There is a tradition that when the Buddha went to Heaven to preach to his late mother, the king so missed his presence that he had artisans create a replica in sandalwood.
The statue was put in the place where he had sat and, when the Buddha returned, it stood and saluted him. "Sit back down, take your place," the Buddha was said to have told the statue. "After my departure from this world, you will serve as a guide to my followers."
Max Moerman, an expert on Buddhist images who teaches at Barnard College in New York, told this ancient story when asked about the Islamic Taliban's destruction of Buddha images and other statues in Afghanistan that resumed last week after being suspended during Eid ul-Adha, the Muslim Festival of Sacrifice.
There is an outcry around the world, including among many Muslims, against an order by Mullah Mohammed Omar, the Taliban leader, to destroy such cultural treasures because "these idols have been gods of the infidels."
On Wednesday, Foreign Minister Wakil Ahmad Muttawakil tried to clarify the government's position, saying the images are being destroyed because there are no followers of Buddhism in Afghanistan to worship them, Reuters reported.
Muttawakil announced that Hindu and Sikh statues would be spared because there are some followers of those religions who live in Afghanistan. "Their statues will not be smashed as they are worshiping them as part of their religious rituals," he said. "Hindus and Sikhs can fulfill their religious worshiping without any concern."
Buddhist teachers point out that despite the images' importance, Buddhists do not worship them. "There is a misunderstanding that Buddhists try to worship idols," said Guoyuan Fashi, abbot at the Chan Meditation Center in New York City. "The main thing is that we respect the Buddha because we understand his teachings."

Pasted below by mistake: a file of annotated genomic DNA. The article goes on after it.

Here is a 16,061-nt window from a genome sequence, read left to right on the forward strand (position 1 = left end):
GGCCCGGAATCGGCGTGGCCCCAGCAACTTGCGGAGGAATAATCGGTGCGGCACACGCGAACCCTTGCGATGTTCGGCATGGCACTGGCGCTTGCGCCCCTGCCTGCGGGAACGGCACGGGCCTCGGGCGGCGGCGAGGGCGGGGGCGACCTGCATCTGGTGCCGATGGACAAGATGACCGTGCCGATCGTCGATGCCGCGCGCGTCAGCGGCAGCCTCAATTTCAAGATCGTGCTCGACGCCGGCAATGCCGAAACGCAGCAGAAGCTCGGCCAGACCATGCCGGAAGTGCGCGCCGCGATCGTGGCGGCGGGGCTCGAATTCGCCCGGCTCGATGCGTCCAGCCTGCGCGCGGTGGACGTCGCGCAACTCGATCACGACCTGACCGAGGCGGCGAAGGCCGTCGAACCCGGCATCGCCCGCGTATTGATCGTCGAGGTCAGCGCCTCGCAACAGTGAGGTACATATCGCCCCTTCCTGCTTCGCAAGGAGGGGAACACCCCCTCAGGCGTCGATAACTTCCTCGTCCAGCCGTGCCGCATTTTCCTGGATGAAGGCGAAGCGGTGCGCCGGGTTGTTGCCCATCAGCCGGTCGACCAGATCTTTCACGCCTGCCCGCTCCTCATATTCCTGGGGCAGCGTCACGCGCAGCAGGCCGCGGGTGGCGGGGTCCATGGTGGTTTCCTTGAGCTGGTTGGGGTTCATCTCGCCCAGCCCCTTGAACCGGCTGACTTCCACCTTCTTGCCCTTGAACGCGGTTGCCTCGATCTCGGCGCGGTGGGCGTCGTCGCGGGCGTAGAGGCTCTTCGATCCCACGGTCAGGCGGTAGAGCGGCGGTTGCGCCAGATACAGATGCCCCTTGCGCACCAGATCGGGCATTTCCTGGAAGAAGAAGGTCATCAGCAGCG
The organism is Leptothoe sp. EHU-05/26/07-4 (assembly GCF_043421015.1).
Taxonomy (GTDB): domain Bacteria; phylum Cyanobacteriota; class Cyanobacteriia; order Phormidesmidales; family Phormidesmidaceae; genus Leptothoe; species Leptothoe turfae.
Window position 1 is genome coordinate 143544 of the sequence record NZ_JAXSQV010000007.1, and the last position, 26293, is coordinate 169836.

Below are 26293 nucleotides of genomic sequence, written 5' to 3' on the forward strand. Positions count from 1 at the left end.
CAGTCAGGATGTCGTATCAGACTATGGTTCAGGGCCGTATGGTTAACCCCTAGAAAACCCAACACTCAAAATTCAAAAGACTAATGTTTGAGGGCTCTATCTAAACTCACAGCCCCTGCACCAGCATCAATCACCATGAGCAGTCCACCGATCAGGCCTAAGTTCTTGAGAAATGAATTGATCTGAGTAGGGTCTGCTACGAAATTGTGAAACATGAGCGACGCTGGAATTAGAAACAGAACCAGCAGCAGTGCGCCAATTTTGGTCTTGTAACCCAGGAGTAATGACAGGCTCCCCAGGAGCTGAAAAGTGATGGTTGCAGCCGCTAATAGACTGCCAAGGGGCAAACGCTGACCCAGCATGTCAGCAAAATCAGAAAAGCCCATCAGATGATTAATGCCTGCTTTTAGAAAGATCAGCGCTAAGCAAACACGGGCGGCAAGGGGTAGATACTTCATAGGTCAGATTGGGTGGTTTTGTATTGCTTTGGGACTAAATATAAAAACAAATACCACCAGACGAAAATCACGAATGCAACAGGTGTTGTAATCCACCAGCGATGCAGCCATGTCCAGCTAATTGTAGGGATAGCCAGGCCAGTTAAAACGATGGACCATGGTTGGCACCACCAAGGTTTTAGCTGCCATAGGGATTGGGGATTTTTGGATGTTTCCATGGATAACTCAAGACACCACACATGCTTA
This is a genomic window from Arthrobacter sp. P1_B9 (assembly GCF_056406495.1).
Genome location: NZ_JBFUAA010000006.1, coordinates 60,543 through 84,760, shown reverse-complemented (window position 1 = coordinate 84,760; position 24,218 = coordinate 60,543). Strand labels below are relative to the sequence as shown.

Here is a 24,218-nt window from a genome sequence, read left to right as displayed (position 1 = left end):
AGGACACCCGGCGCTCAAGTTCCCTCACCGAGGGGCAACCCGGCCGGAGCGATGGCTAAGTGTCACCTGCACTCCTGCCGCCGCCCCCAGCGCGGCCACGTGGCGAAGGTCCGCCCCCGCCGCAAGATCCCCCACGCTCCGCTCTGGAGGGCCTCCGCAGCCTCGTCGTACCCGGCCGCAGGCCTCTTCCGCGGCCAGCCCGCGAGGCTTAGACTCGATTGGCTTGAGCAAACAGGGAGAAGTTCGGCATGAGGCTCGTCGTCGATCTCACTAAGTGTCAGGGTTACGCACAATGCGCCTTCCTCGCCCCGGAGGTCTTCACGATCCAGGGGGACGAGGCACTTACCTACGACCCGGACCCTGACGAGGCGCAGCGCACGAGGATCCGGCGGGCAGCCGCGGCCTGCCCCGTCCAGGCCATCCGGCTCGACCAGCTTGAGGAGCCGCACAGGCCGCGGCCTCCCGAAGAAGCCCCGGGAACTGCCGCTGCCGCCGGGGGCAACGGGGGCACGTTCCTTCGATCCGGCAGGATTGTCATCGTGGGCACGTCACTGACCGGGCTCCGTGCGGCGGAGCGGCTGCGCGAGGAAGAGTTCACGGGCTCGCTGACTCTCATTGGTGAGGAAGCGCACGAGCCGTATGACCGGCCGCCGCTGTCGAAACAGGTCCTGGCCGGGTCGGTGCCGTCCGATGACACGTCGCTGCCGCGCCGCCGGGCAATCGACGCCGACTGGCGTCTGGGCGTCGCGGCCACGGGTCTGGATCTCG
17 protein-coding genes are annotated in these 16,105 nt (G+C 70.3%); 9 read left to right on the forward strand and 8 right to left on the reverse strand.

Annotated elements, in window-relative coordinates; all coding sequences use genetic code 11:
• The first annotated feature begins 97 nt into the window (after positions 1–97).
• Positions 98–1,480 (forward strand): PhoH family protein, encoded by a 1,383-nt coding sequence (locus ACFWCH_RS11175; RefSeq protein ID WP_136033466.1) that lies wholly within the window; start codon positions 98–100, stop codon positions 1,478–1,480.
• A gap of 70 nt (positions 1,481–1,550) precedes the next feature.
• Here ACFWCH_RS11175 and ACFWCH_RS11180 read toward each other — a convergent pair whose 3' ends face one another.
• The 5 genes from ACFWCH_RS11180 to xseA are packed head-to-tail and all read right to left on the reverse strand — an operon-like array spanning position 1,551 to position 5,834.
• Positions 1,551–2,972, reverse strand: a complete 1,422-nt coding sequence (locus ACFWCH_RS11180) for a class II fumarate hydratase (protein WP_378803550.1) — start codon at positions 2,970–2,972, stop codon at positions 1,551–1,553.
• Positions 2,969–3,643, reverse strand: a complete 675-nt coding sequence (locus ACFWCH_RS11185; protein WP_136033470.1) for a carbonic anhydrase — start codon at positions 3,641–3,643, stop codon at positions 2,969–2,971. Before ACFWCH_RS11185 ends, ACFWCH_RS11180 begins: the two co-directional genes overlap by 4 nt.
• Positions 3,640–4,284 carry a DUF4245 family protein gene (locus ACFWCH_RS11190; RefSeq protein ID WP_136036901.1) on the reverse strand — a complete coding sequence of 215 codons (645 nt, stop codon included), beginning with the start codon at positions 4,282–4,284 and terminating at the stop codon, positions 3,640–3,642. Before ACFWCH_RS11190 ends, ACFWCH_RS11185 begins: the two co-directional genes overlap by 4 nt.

But there's a special hurt because Buddhists use such images to help put the Buddha's teachings at the center of their lives.
"The Buddhist tradition, in its canonical texts, greatly reveres and sees it as an important religious practice to create and respect and venerate and make offerings to images of the Buddha," Moerman said. "They would see this [destruction] as more than an act of sacrilege. According to the Buddhist scriptures themselves, this is one of the things that sends you into the deepest hell."
The Taliban's shelling of the two colossal Buddhas of Bamiyan, which may date to the 5th century and are hewn from a rocky mountainside along a route used in the silk trade, is especially disturbing to Buddhists. The taller one, about 175 feet, is thought to have been the world's tallest standing Buddha. The smaller is 120 feet tall.
The size makes a spiritual statement, reflecting "the absolute gigantic importance of the figure of the Buddha in the religious imagination and feelings of Buddhists," said John Hawley, a professor of religion at Barnard.
The huge sculptures at Bamiyan reflect the deep respect for the Buddha and the zeal of the people who built them, he said.
"I try not to be angry or hurt," Fashi said. "This is our practice of seeing things as not correct -- we should say it, but try not to be angry in ourselves. . . . Sometimes we have to be determined, but there's no need for anger. You add more oil to the fire."
Thulani Davis, of the 96th Street Sangha in New York, said images of the Buddha were often used to tell his story to illiterate people. "There's a very complex language of the postures of the Buddha and the mudras, the different gestures of the hands," she said.
"The right hand might be up, with the palm facing toward you; that's a sign of protection. In another one, the Buddha's right hand might be touching the earth, which signifies the boon of enlightenment being made available to every living being."
Some Buddhist statues tell the Buddha's life story, much as sculptures and stained-glass windows do in Christian cathedrals. Most often, Davis said, the Buddha is shown in meditation because "that is the tool; that is how he became enlightened."
The Metropolitan Museum of Art in New York offered to buy some of the more portable images in Afghanistan and to display them as works of art rather than as religious objects. "They are major monuments in the history of Buddhist art; they are major monuments in the history of civilization," said Philippe de Montebello, the museum's director. "They are . . . totally irreplaceable."
But there was no response from the Taliban. "One feels very helpless," he said.